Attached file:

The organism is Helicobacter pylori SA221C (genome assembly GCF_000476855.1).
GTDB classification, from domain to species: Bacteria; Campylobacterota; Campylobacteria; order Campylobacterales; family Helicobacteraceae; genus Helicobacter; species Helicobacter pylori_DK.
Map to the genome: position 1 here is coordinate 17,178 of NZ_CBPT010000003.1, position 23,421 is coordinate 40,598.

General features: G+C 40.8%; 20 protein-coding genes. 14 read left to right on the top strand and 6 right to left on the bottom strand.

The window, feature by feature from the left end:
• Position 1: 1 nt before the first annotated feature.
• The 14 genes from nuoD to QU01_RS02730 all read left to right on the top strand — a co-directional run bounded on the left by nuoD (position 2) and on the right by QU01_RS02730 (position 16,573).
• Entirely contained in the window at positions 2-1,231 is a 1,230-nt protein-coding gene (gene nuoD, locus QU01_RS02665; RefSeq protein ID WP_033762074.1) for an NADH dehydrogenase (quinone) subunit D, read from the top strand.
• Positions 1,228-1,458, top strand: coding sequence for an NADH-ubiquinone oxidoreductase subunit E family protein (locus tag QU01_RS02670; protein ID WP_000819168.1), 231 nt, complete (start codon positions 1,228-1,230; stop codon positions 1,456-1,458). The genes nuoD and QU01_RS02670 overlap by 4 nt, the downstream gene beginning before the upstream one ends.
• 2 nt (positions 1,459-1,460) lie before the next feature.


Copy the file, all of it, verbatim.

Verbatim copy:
The organism is Helicobacter pylori SA221C (genome assembly GCF_000476855.1).
GTDB classification, from domain to species: Bacteria; Campylobacterota; Campylobacteria; order Campylobacterales; family Helicobacteraceae; genus Helicobacter; species Helicobacter pylori_DK.
Map to the genome: position 1 here is coordinate 17,178 of NZ_CBPT010000003.1, position 23,421 is coordinate 40,598.

General features: G+C 40.8%; 20 protein-coding genes. 14 read left to right on the top strand and 6 right to left on the bottom strand.

The window, feature by feature from the left end:
• Position 1: 1 nt before the first annotated feature.
• The 14 genes from nuoD to QU01_RS02730 all read left to right on the top strand — a co-directional run bounded on the left by nuoD (position 2) and on the right by QU01_RS02730 (position 16,573).
• Entirely contained in the window at positions 2-1,231 is a 1,230-nt protein-coding gene (gene nuoD, locus QU01_RS02665; RefSeq protein ID WP_033762074.1) for an NADH dehydrogenase (quinone) subunit D, read from the top strand.
• Positions 1,228-1,458, top strand: coding sequence for an NADH-ubiquinone oxidoreductase subunit E family protein (locus tag QU01_RS02670; protein ID WP_000819168.1), 231 nt, complete (start codon positions 1,228-1,230; stop codon positions 1,456-1,458). The genes nuoD and QU01_RS02670 overlap by 4 nt, the downstream gene beginning before the upstream one ends.
• 2 nt (positions 1,459-1,460) lie before the next feature.